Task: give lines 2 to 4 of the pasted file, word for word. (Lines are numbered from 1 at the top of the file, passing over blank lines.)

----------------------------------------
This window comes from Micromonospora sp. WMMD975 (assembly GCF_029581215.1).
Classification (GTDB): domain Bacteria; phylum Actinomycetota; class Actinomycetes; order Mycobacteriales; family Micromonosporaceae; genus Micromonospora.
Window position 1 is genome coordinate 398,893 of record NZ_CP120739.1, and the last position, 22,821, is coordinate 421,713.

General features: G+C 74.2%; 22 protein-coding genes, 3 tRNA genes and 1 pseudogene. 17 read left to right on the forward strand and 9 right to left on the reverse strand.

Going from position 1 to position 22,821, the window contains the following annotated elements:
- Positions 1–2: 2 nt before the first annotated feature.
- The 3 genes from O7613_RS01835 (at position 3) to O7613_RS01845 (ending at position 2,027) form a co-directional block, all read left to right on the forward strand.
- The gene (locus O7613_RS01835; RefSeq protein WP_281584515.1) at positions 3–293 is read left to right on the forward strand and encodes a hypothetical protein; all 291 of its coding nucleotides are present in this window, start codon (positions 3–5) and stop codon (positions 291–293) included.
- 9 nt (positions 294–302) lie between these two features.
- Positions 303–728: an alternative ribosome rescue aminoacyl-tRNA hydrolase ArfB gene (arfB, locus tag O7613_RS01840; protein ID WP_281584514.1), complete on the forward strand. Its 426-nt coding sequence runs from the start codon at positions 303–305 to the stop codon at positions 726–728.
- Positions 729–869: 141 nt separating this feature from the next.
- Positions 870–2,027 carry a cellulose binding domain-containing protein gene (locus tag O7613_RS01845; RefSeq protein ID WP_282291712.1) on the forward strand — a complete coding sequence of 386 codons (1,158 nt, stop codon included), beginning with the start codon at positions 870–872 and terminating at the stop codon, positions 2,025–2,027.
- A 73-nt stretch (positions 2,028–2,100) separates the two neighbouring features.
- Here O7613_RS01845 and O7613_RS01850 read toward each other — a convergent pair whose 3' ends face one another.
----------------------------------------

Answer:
Classification (GTDB): domain Bacteria; phylum Actinomycetota; class Actinomycetes; order Mycobacteriales; family Micromonosporaceae; genus Micromonospora.
Window position 1 is genome coordinate 398,893 of record NZ_CP120739.1, and the last position, 22,821, is coordinate 421,713.

General features: G+C 74.2%; 22 protein-coding genes, 3 tRNA genes and 1 pseudogene. 17 read left to right on the forward strand and 9 right to left on the reverse strand.